An hour later, we were closing in and the wind shifted, blowing from us, directly to them. I mean as straight as a camper going to pee. Just for giggles, we put a stalk on them and closed to within 30-yards in the aspens. I could not get a clear shot and they finally did smell us. But that illustrates just how fickle are the wind and more so, the tendrils of air within the wind.
While photographing deer, I have played with the wind many times, often amazed and I am not talking about penned deer but the same deer I hunt. Here is something else, you maybe never thought about. A deer in a foodplot can smell you faster than a deer in the woods.
Agree on rubber boots/scent but I still like my Mucks because they keep my feet dry and warm. Keep burrs out of my socks. Plus I don't mind stepping in fresh cow pies while walking in the dark.
As was mentioned above about using cover scents, I do believe that there is something to attempting to "overcome" an animals nose with other scents like the usage of Nose Jammer. Am I saying that with the whitetails millions of scent receptors that it will no longer smell you because you've introduced another scent into the air? No. But I do think it's more effective at FOOLING a deer than how effective you can try to be eliminating your scent. As we know, that just plain isn't going to happen.
I always love when guys say a deer was right in their wind and did not smell them. How do you know? There is literally no possible way to know where your scent is all being distributed. You can prob guess on most of it by releasing milkweed or similar, but you never know where all of it is.
The other things I've found very interesting is how a dog has no trouble trailing when there is some moisture, but could no longer trail the hunter a couple hours after hot dry weather through a grassy field. Keeping these kinds of things in mind when checking cameras or scouting on foot.
What is your theory on why you need 2 weeks without deodorant to purify your pits? I wear deodorant, not antiperspirant and I have never worn antiperspirant. My pits are not clogged and I sweat. So do not think there is backed up pores there. One day per week I usually go without applying any deodorant. I just do not like putting perfume or applying chemicals to my body.
When I started wearing deodorant when I was in high school I did it because I smelled like body odor. So my body odor was not a product of wearing anything before in my pits.
I would love to not wear deodorant.
Analogously, there are other parts of my body that smell when I have been perspiring that have never had deodorant or perspiration placed on them either....
1boonr-I hunted and guided in IL for many years-Griggsville and Pearl areas. Wore tennis shoes until it got down to about 30. Here, I often wear them all season. I just put a disposable hand warmer in the toes. To each, his own. Might mention, hunting or wading creeks fishing is all I wear them for.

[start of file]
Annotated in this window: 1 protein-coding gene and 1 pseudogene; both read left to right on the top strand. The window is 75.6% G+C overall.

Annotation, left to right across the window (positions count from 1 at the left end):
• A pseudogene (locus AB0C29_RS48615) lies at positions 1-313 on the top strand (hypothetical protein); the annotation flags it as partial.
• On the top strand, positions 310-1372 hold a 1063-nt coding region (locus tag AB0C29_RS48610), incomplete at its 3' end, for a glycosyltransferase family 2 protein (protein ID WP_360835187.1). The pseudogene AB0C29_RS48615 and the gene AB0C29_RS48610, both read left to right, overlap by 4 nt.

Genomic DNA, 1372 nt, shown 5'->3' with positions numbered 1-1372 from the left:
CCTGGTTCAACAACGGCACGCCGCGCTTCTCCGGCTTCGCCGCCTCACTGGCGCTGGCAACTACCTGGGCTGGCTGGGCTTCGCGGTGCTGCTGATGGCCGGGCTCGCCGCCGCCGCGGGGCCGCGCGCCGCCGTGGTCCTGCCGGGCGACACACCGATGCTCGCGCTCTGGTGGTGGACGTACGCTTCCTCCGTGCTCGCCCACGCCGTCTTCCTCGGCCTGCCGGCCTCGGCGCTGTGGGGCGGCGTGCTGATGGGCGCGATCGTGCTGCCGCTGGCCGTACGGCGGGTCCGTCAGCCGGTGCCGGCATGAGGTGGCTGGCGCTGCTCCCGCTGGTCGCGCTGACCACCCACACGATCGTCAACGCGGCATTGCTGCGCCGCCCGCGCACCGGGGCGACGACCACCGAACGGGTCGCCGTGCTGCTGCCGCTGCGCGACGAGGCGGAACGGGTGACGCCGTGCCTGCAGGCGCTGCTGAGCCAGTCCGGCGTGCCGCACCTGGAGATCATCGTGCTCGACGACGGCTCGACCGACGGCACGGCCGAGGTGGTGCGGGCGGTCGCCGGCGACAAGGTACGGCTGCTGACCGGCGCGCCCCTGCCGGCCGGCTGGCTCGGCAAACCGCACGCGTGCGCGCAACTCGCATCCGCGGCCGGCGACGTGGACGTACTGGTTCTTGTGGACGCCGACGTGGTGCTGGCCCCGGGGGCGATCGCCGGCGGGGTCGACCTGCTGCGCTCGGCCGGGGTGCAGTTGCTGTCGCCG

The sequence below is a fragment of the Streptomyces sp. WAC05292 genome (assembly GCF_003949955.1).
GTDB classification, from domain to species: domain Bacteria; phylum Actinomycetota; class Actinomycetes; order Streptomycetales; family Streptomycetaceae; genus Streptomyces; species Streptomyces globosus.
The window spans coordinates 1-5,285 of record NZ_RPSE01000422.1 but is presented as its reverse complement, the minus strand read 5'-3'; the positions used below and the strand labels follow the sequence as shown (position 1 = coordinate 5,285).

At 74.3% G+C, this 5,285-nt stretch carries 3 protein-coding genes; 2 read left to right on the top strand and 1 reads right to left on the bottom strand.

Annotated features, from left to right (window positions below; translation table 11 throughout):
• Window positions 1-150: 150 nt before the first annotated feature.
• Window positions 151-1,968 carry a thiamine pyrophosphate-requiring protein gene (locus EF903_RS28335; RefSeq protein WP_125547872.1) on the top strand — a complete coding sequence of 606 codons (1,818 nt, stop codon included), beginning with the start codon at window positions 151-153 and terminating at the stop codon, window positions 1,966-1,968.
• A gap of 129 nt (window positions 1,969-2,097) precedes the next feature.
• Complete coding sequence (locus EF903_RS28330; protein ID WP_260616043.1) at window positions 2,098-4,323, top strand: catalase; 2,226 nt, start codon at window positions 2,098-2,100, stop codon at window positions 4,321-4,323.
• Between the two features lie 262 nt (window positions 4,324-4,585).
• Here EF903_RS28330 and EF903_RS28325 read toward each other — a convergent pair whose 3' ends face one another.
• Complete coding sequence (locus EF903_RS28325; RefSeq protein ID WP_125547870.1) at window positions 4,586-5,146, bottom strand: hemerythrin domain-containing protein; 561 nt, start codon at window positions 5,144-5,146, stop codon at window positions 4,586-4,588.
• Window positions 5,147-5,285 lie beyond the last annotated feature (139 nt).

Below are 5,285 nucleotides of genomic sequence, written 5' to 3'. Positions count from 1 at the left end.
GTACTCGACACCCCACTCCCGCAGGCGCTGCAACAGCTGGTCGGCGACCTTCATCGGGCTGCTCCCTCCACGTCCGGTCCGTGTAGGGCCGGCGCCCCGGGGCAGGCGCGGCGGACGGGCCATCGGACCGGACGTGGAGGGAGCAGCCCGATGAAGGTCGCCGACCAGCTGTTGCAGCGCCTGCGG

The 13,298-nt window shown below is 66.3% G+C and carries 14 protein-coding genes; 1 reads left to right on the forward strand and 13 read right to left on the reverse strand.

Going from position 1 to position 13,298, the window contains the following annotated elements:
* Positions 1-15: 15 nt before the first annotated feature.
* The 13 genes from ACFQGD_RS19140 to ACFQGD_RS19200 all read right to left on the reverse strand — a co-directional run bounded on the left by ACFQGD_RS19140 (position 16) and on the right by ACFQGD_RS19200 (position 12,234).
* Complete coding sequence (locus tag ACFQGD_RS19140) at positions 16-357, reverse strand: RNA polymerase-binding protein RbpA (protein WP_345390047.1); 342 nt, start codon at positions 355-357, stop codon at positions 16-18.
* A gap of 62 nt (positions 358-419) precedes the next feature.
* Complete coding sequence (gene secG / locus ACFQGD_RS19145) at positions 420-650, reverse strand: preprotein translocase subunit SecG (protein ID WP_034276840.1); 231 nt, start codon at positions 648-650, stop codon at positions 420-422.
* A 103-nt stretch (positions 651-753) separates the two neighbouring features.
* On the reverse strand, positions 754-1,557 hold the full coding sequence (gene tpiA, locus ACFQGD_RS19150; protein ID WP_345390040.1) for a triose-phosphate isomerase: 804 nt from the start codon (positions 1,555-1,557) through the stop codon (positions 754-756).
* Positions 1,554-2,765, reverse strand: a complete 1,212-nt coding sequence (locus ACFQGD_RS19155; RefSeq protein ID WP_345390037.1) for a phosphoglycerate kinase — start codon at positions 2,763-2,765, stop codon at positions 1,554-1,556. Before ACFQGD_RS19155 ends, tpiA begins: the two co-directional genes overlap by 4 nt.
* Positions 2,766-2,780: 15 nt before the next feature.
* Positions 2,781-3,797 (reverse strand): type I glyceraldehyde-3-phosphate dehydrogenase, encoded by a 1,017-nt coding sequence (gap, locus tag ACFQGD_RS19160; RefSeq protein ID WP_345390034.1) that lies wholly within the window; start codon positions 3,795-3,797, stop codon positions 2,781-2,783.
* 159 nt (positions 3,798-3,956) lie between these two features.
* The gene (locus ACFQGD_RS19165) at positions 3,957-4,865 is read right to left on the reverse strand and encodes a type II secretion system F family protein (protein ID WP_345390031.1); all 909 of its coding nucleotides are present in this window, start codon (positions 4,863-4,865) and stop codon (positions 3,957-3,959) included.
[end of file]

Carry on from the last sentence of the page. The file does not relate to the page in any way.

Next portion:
Bigdog21-In addition to being an absorbent, baking soda is also an abrasive. I hope you turn your camo inside out. Baking soda speeds up the "blurring" of the pattern. I'll pass on the skunk thing. :)
Maybe you and your family have just gotten use to your odor. only kidding. I do think we have more odor at different times of our lives depending on diet, stress, age/hormones....
Also...why would tennis shoes be good to hunt out of. They have a rubber bottom so how would that not put down a rubber odor if that is what the concern is with rubber boots?
I wear tennis shoes because I have terrible peripheral neuropathy. They are comfortable and quiet and give me a good "feeling" for ladder and other steps. I pay zero attention to foot odor in terms of walking in and out of a stand. It doesn't matter to me, what I have on my feet. I have hunted many times in moccasin style house slippers. It is what is on the footwear that gives you away, not what footwear you have on. If I could, I would probably hunt in bare feet, during the early season. Deer, smell your hands and what you touch with them, 30X faster than where you put your feet PROVIDING, you have taken proper care of your footwear. I learned decades ago, how to do that. But...do what works for you or what you think works for you. If it gives you confidence, do it. No way I am going to bury my clothes in dirt from where I hunt. Nor am I going to use baking soda in clothes washing. But if that is what you believe in, go for it. Now...I have just been asked to do an expanded article on this subject and I am going to "steal" some of your comments. You won't get credit or be named and no, you wan't get paid. :)
Where I hunt I have a fair amount of topo, little prevailing winds and cagey critters. I wash my clothes in whatever is scent free. sometimes baking soda, sometimes not. I do brush my teeth with baking soda when I leave my truck.
I do put cedar limbs in my clothes box and will, when sitting in a pine, notch the tree sometimes to generate some pine odor.
I am pretty lean on aftermarket products.
My hunting clothing, other than wool products never see a washing machine, I put them in plastic tub, with clean cold water, add a non scented soap product and self agitate, with a plunger, and hang to dry,,,,,,, I agree with the sun dry all day and put in the chest after, and I handle clothes with disposable gloves.
There are a lot of tricks and some good products out there that will give you may be an edge , for that last second shot, and that is what we all are looking for.......
I do know a guy though, that believes in scent clothing, but he said to be effective, you can not buy it off the shelf, it must come to you direct, and still sealed, and he has his own system, and his proof is on the wall
so all in all, everyone does something, everyone hunts deer, some are pressured, some are not, some are wired all the time, some are just dumb, etc,,,, You need to watch the wind......
I hunt in heavy wolf country, if you want to see deer on alert at all times, hunt with me,,,,,,,